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HP is betting that an entirely new type of computer and operating system is the answer to its recent woes. The Machine, as it's being called, will replace the two types of memory that have been in use since the 1940s with a new technology known as memristors.
The idea for memristors has been around for decades but serious work to make them a reality didn't start until 2008. Led by HP, memristors are expected to have DRAM-like speeds with storage densities that are better than today's NAND.
By bringing these two key components together, HP believes it can build a new type of computer that is much more energy efficient and powerful than what currently exists. The Machine could shrink a data center down to the size of a standard refrigerator.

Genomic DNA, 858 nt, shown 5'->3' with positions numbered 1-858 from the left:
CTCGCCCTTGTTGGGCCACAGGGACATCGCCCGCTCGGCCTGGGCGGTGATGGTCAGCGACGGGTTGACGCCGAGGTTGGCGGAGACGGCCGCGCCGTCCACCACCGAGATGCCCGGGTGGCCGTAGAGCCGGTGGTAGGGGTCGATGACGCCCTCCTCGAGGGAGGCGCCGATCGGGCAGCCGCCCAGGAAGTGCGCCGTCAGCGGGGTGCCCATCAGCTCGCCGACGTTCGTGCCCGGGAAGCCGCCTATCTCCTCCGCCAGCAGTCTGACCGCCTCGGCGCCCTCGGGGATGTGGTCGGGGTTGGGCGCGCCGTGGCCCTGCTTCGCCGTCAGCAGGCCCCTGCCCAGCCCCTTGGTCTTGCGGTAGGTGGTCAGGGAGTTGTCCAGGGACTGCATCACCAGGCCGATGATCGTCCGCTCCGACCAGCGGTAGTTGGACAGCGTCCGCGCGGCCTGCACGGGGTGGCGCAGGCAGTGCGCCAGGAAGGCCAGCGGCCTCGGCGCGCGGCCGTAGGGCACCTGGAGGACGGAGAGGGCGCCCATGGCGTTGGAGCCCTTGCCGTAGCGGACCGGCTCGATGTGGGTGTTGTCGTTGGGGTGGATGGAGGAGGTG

HP's new system is still several years away but they've been working hard to prefect it. HP CEO Meg Whitman has reportedly increased spending and has allocated 75 percent of HP's 200-person research staff to work on the project.
A working prototype is expected to be ready sometime in 2016 but in the meantime, HP wants researchers and programmers to familiarize themselves with the system. As such, HP is designing a temporary operating system that'll be ready in June called Linux++. Using software to emulate The Machine, researchers and programmers will be able to see how their code works on the new system before it is ready.
HP ultimately plans to replace Linux++ with a completely new operating system known as Carbon.